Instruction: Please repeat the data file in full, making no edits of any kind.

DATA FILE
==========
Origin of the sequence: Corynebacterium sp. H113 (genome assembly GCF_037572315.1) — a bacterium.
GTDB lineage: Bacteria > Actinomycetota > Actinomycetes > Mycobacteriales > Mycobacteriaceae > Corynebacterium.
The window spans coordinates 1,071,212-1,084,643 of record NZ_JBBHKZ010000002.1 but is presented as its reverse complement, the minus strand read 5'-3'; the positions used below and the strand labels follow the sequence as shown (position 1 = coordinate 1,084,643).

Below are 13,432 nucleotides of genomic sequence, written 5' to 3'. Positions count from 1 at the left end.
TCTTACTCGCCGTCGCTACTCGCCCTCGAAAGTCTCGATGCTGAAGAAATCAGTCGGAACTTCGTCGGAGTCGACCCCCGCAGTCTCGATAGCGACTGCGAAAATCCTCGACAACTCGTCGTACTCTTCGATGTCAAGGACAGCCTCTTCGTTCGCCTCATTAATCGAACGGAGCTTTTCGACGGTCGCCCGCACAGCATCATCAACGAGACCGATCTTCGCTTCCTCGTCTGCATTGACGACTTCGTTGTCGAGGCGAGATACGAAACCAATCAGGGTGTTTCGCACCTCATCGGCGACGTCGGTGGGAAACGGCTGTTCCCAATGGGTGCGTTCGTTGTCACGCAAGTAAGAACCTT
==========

Origin of the sequence: Corynebacterium sp. H113 (genome assembly GCF_037572315.1) — a bacterium.
GTDB lineage: Bacteria > Actinomycetota > Actinomycetes > Mycobacteriales > Mycobacteriaceae > Corynebacterium.
The window spans coordinates 1,071,212-1,084,643 of record NZ_JBBHKZ010000002.1 but is presented as its reverse complement, the minus strand read 5'-3'; the positions used below and the strand labels follow the sequence as shown (position 1 = coordinate 1,084,643).

Below are 13,432 nucleotides of genomic sequence, written 5' to 3'. Positions count from 1 at the left end.
TCTTACTCGCCGTCGCTACTCGCCCTCGAAAGTCTCGATGCTGAAGAAATCAGTCGGAACTTCGTCGGAGTCGACCCCCGCAGTCTCGATAGCGACTGCGAAAATCCTCGACAACTCGTCGTACTCTTCGATGTCAAGGACAGCCTCTTCGTTCGCCTCATTAATCGAACGGAGCTTTTCGACGGTCGCCCGCACAGCATCATCAACGAGACCGATCTTCGCTTCCTCGTCTGCATTGACGACTTCGTTGTCGAGGCGAGATACGAAACCAATCAGGGTGTTTCGCACCTCATCGGCGACGTCGGTGGGAAACGGCTGTTCCCAATGGGTGCGTTCGTTGTCACGCAAGTAAGAACCTT